lodged in the neighbourhood of the “Grand Shaft Inn,” and was in the
habit of going there for a super beer. She was getting her supper beer
on this occasion. The complainant, who was sitting in the bar, made some
very offensive remarks; and Mr. Martin said he would not have such
language used in his house. She then called the defendant names, and he
put her out of the house. As she was being removed she put her hands to
the framework of the door to prevent the defendant putting her out, and
when Mr. Martin pulled her hands away she fell down heavily on the
pavement. The complainant was not sober.
In reply to the Magistrates, Superintendent Coram said the “Grand Shaft
Inn” had not been made the subject of complaint during the defendant’s
The Magistrates thought that, although the defendant might have received
some provocation, he had used a great deal of unnecessary violence in
removing the complainant from the house, and fined him 17s. 6d.,
including costs, which he paid.
From the Dover Express and East Kent Intelligencer, 15 September, 1871. Price 1d.
A TROUBLESOME FATHER-IN-LAW
Henry Cox, an aged man, was charged with being drunk and obstructing his
son-in-law in his business, at the “Grand Shaft Inn,” Snargate Street.
The Magistrates enquired whether, before proceeding with the evidence,
the complainant wished to press the charge.
The complainant said he did not wish to do so. His only object was to
put a stop to defendant’s coming to his house (the “Grand Shaft Inn”).
On these occasions the defendant was frequently the worse for liquor,
and by his abuse of witness and his wife, he obstructed them in their
business. The defendant continually came, and on each occasion did more
or less damage to their property.
The Magistrates told the defendant that such conduct as this towards his
son-in-law could not be tolerated, and enquired whether he would make a
promise to abstain from doing so in future.
The defendant: I have not annoyed the complainant; but, on the contrary,
it was the complainant who annoyed me.
The Magistrate: If you persist on saying so, we must go into the case.
The defendant, after some little hesitation, promised not to go to the
complainant’s house any more, and the Magistrates, upon this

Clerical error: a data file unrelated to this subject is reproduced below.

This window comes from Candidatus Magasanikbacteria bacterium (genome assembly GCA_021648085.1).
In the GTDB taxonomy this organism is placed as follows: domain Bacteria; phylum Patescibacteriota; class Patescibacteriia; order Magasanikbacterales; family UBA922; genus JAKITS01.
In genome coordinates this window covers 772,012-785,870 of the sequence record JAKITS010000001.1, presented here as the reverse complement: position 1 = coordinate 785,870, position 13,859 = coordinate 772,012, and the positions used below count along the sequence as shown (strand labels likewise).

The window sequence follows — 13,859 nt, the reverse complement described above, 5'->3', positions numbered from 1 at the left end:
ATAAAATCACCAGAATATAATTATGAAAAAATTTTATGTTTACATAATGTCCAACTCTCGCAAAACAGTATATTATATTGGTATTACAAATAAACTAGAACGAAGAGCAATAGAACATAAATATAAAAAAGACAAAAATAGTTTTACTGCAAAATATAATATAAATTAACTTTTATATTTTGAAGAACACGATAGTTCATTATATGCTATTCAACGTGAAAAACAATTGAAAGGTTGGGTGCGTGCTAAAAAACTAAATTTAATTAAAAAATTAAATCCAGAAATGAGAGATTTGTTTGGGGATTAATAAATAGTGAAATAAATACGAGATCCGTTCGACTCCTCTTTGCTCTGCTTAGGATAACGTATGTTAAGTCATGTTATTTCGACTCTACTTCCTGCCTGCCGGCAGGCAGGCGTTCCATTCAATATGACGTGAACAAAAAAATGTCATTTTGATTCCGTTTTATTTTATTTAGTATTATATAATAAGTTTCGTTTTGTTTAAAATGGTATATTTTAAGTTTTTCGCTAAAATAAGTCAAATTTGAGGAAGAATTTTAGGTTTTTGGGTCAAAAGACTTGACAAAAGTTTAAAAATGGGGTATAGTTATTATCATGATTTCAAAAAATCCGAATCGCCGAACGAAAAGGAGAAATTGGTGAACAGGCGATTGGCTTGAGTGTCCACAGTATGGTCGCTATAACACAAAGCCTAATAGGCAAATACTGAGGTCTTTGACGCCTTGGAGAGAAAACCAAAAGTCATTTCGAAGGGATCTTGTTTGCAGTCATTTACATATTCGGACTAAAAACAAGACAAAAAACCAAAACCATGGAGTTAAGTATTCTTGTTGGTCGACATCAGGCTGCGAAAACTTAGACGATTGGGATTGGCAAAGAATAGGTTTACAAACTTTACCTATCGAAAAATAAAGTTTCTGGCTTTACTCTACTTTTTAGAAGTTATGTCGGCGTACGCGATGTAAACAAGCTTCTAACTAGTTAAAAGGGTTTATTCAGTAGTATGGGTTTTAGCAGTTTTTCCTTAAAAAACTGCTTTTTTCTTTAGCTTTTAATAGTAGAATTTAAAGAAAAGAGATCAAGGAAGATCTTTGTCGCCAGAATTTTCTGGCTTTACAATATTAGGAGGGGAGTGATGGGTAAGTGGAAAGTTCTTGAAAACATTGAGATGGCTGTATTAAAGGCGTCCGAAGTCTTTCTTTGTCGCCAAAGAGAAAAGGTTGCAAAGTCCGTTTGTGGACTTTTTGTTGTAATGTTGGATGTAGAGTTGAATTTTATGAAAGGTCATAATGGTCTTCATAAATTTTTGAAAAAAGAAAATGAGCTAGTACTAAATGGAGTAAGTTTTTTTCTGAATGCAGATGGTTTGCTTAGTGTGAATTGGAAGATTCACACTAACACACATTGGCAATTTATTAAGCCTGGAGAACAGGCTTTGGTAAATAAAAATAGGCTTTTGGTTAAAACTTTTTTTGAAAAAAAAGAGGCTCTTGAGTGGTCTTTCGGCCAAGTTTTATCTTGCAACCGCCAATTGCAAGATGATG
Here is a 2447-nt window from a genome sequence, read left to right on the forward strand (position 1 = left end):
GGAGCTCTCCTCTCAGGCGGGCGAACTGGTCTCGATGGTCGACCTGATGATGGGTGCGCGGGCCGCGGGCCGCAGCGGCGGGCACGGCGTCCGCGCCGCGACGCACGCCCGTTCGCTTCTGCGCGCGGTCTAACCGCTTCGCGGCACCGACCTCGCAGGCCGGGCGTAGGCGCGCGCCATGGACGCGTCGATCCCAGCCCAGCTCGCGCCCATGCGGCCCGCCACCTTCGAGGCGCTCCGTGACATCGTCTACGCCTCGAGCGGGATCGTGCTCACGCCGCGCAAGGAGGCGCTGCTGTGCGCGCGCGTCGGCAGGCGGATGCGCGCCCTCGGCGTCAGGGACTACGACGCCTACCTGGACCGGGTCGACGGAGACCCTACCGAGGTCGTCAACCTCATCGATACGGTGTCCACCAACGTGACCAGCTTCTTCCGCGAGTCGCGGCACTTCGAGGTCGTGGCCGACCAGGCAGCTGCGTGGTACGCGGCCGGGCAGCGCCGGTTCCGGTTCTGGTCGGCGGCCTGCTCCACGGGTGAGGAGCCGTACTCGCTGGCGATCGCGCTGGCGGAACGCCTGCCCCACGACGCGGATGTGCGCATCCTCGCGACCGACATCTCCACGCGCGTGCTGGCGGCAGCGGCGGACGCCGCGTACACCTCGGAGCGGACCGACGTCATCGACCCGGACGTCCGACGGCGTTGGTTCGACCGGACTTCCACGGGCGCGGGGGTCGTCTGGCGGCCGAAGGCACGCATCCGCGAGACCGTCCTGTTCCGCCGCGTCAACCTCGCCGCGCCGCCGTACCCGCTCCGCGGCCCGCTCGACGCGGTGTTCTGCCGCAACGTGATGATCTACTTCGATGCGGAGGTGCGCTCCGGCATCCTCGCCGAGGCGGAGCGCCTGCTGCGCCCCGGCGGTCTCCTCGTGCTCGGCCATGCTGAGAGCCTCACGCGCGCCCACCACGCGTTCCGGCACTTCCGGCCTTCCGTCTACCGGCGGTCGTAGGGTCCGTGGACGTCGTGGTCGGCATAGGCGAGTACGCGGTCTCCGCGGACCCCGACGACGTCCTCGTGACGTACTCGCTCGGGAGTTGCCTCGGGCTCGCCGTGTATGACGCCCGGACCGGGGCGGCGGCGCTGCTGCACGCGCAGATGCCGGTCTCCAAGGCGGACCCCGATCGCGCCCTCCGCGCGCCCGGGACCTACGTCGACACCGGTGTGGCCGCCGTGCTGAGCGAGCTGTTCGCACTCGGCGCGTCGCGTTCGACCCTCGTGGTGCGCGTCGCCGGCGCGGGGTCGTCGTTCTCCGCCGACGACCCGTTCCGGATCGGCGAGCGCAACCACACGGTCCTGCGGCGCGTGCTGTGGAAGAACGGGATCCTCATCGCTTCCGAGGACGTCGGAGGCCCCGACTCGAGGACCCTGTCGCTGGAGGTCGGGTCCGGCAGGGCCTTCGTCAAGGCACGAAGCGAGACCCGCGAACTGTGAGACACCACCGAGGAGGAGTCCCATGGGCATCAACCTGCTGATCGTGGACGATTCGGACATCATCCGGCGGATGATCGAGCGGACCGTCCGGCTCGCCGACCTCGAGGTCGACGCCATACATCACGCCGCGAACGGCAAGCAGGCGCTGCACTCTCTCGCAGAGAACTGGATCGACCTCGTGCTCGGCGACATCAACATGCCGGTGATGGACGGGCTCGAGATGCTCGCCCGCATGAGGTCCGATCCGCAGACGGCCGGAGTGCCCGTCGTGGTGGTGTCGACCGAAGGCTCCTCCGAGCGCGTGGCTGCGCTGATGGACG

understanding, dismissed him.
From the Dover Express and East Kent News, Friday, 3 December, 1875. Price 1d.
John Pucknell, a labourer, was summoned for leaving his horse and cart
with no one in charge.
Mr. Wollaston Knocker, the Town Clerk, prosecuted.
Police-constable Walker deposed: Last Wednesday evening I was on duty at
the Commercial Quay. I found a horse and cart standing in the middle of
the road, so as to stop any carriage traffic. I took it to the side of
the road and watched for ten minutes, when defendant came out from the
backdoor of the “Shaft Inn.” I remonstrated with him for leaving his
horse, and told him it was not my duty to mind it. He said, “It is a
______ lie. It has not been here any time.” I said it had been there ten
minutes, and he made the same reply, and added, “You can do what you
like.” I then took his name and address.
The Bench discharged the prisoner after cautioning him severely.
From the Dover Express and East Kent Intelligencer, 8 September, 1882. Price 1d.
SUSPENSION FOR CONSIDERATION
The landlord of the “Grand Shaft Inn” was called up and told that there
had been a conviction a few days ago with respect to this house, and
there was a question as to the way the house was conducted; therefore
the question of renewing this licence would stand over to the adjourned
meeting at Broadstairs.
The landlord wished to address the Bench.
The Chairman said the report on the case was not yet before them,
therefore he would not go into it until the adjourned meeting.
Mr. Worsfold Mowll said he was instructed to appear on behalf of the
landlord, but if the Bench were decided not to go into the matter he
would say no more.
From the Dover Express and East Kent News, Friday 3 September, 1886. 1d.
DOVER LICENSING SESSIONS
In the case of the “Shaft” the tenant had left and given up possession
to the Dover Brewery Company. The case being out of order was ordered to
stand over. Ultimately the license was granted to the tenant.
From the Dover Express and East Kent News, Friday, 24 August, 1888. Price 1d.
BURGLARY AT TWO PUBLIC HOUSES
Waltyer O’Sullivan and John Driscoll, two privates in the Royal Munster
Fusiliers Regiment, were charged with breaking and entering the “Grand
Shaft” public house, 74, Snargate Street, and stealing one meerschaum
pipe, one decanter containing rum, and 6d. in bronze the property of
Cornelius Brown, landlord of the “Grand Shaft,” public house, said the
house was locked up securely, by his son the previous night. Witness
closed his house at 11 o’clock, and retired to rest, shortly before 12
p.m. The prisoner Driscoll was in his house, during the evening, but he